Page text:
In a recent post, I wrote about how to apply Agile techniques to change readiness assessments by using Perspective Mapping. What happens when there is the desire for change, but the organization isn’t ready? Further, what if the perception that the organization isn’t ready is simply my perspective? As much as we like to think change happens in a nice and tidy plan->execute->close process, it doesn’t.

As more organizations look to transform their organizations to Agile to gain an edge on their competitors, many of them have existing cultures that are at odds with the Agile Manifesto. Over the last couple of weeks, I’ve visited numerous organizations from small 200-person shops to large enterprises and they ask me the same question: “Shouldn’t we have our business counterparts in this session because Agile isn’t just all about IT”

Short answer, yes.

Long answer, yes, with a but.

I’ve experienced some extremely toxic environments throughout my career. One of which where I was used a deflector shield between a severely damaged relationship between the business and IT. Most large organizations I’ve seen use the same pattern for bringing in Agile:

  1. Do a pilot
  2. Force an Agile process on top of existing processes
  3. Don’t bother to change organizational structure
  4. Implode once the pilot teams bump up against the organizational boundaries

What makes it harder is the existing culture and behaviors. In one organization, the good people who challenged the status quo, are seen as trouble-makers, while the people who reinforce the existing status quo are rewarded. While this is happening, the leaders wonder why they can’t get Agile to work. I recently encouraged a team to go amber more than 2 months before their expected released. The shockwave sent through the organization was phenomenal. Not only was the reaction to risk not tolerated, a new PM was pushed onto the team to get things back on track.

After a few months, we realized Agile wasn’t going to happen in this organization until something groundbreaking happened. They needed a change before they could change. If you’re familiar with my work, you’ll know I’m a fan of the Satir change model. We felt we needed a strong enough foreign element to wake up the leadership team and it’s a shame it needed to come to this.

Myself and the coaches I was working with, observed weeks of people being abused, working late hours (in some cases 14 hour days, 7 days a week), and I let the leadership team have it. I flat out told them they treat their people like shit and they are all miserable. I asked them when was the last time they walked the floors and saw people smiling or enjoying their work. I told them Agile is off the table until they sort out whatever is going on at the leadership level. I walked away from this organization because working at the team level clearly wasn’t the problem. In fact, the most senior leader didn’t even know about all the teams that were experimenting with Agile because his status report only showed 1 team that was ‘official allowed’ to try Agile. Sounds dumb, but that’s the way things work in large organizations sometimes.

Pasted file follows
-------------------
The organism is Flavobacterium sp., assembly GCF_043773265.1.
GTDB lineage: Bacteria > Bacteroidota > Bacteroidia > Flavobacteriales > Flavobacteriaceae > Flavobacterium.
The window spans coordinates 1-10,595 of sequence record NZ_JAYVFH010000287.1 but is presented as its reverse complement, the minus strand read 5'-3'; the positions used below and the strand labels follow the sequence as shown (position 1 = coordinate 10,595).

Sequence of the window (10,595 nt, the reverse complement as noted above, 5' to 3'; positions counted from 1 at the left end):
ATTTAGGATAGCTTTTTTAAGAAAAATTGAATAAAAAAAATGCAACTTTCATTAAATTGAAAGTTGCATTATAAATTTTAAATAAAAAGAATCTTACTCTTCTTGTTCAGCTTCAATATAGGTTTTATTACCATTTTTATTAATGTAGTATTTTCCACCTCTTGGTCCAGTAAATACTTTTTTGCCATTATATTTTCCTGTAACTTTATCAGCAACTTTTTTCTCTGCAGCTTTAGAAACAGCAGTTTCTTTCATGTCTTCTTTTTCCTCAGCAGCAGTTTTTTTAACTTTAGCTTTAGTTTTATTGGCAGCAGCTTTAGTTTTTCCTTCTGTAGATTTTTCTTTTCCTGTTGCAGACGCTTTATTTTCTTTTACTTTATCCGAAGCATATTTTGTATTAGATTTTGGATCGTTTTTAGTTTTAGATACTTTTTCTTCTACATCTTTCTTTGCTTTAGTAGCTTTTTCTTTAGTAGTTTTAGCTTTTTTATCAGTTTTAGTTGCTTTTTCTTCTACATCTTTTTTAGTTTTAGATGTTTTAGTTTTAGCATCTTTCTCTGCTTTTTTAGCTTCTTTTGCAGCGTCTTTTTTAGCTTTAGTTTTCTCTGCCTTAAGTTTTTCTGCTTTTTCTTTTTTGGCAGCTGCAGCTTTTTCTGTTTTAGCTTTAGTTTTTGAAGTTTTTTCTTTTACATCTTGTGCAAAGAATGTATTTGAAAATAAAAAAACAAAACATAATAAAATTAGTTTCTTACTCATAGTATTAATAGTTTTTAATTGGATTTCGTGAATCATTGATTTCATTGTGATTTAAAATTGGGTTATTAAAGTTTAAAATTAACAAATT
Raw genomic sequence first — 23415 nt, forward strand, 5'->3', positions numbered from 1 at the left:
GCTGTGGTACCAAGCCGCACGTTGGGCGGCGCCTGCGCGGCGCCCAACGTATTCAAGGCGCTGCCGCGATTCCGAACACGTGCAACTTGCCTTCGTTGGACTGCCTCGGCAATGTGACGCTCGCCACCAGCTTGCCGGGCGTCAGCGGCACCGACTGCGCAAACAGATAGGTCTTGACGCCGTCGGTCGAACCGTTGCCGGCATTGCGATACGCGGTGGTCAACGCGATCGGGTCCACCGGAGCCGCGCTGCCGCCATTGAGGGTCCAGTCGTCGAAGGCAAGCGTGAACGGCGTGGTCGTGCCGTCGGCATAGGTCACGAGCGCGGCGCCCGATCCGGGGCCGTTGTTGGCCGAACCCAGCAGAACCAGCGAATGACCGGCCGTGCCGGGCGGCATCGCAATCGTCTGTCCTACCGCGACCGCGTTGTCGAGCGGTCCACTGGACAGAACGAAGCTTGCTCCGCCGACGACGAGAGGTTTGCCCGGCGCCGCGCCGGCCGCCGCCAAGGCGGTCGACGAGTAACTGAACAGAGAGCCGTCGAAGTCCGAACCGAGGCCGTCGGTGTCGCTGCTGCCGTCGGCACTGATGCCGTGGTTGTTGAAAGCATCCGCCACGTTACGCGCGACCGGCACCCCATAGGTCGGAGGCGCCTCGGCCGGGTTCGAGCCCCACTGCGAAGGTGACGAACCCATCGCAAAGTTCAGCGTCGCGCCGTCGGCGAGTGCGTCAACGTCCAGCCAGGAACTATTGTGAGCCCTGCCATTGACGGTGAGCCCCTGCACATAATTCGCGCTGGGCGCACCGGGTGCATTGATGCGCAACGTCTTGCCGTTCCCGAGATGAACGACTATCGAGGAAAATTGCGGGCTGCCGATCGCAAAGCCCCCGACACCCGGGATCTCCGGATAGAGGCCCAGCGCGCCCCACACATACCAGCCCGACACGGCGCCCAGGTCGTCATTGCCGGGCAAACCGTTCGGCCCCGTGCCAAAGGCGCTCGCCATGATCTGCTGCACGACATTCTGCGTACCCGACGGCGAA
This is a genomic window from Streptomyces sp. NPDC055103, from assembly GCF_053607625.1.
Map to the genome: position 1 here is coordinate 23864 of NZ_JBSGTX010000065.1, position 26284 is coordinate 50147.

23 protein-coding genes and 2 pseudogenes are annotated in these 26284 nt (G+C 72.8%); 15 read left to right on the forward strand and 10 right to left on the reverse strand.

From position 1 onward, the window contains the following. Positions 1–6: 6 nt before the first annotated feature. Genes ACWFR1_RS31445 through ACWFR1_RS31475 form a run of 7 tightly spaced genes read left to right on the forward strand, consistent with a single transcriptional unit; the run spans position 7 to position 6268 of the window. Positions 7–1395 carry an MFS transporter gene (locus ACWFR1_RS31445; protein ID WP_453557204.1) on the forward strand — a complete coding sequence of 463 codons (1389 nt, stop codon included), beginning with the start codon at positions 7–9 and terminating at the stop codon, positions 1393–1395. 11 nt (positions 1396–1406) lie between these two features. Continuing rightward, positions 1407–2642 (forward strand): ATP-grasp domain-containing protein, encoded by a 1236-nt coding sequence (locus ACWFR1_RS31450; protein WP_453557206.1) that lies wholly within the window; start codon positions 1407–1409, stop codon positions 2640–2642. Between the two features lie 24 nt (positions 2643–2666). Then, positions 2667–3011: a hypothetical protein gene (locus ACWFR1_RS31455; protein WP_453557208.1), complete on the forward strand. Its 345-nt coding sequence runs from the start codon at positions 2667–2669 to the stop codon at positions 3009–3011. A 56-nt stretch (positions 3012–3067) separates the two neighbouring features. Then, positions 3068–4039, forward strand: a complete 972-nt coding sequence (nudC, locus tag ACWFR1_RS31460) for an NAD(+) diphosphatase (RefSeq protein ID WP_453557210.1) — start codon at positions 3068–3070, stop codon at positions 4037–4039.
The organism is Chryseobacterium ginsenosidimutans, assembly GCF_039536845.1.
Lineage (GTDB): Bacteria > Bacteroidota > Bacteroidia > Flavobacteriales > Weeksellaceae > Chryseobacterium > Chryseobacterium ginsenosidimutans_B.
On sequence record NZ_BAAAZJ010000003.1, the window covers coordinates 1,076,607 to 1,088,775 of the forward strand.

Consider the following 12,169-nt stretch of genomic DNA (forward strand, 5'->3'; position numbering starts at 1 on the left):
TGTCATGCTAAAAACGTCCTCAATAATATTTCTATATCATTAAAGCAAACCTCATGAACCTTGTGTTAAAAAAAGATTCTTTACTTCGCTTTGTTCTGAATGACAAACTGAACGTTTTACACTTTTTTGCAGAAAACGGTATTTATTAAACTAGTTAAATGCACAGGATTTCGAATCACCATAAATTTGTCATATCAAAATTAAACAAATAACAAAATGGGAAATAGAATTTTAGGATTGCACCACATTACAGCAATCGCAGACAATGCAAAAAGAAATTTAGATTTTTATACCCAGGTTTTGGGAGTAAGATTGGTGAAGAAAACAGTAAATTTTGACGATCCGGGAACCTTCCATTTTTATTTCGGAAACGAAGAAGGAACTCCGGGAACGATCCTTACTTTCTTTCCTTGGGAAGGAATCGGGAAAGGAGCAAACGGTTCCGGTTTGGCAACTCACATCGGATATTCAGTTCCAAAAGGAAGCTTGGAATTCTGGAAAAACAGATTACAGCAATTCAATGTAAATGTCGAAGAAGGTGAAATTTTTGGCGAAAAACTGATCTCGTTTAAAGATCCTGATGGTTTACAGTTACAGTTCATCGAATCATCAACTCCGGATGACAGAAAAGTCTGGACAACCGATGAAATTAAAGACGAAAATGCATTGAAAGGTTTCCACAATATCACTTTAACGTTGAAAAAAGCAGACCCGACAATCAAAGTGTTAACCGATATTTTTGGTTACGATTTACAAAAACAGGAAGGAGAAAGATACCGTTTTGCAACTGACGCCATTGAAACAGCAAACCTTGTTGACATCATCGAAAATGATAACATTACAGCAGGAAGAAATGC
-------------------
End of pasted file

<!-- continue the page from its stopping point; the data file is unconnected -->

As harsh as this sounds, it woke them up. They appreciated that for once they had consultants who were telling them the brutal truth and they are taking action now. The change before the change is going to be a long road, and while that sorts itself out, the original change is still in flight. Confusing? Words are inadequate to describe this dynamic. While this organization continues with a transformation that started months ago, and while the centralized enterprise departments conspire about pushing big Agile processes to all parts of the organization, the hard work is happening with leadership. Do they follow the enterprise mandate? Do they start rewarded Agile behavior? Do they run the risk of losing their jobs once their superiors see the disarray that is their organization?

Make no mistake, as much as Agile practitioners like to blame leaders for not being supportive, they folks have the same fears as everyone else. I’ve never met an executive who didn’t care about their people. Sometimes a thick skin is needed to work in a toxic organization…and let’s be clear, that toxicity is a result of the market they serve.

This is one small, but important reason why everything we know about managing change is wrong. Frameworks, processes models, budgets, and schedules cannot manage this complexity. When it comes to transformational change, the only enemy is time. There’s no undo keystroke to get rid of the years, and sometimes decades, of organizational debt. The interesting thing is, this organizational debt didn’t happen overnight. It happened one small decision after another and that’s the way to fix it.

“Shouldn’t we have our business counterparts here?” – Remember that? The yes, but answer is that it’s a good idea, but if you haven’t made sense of what Agile means to your IT leadership team yet, and you are in one of those toxic environments, a change needs to happen before you even consider this. Once the baggage has been dealt with, and the relationship has been repaired, then you might be ready for alignment.

Just remember, while that’s happening, the original change is still going on and that’s going to make things even more exciting.

Jason Little
Author, Lean Change Management at Leanintuit
I began my career as a web developer when Cold Fusion roamed the earth. Over the following years, I moved into management, Agile Coaching and consulting. The bumps and bruises I collected along the way helped me realize that helping organizations adopt Agile practices was less about the practices, and all about change.
In 2008 I attended an experiential learning conference (AYE) about how people experience change and since then, I’ve been writing, and speaking, all over the world about helping organizations discover more effective practices for managing organizational change.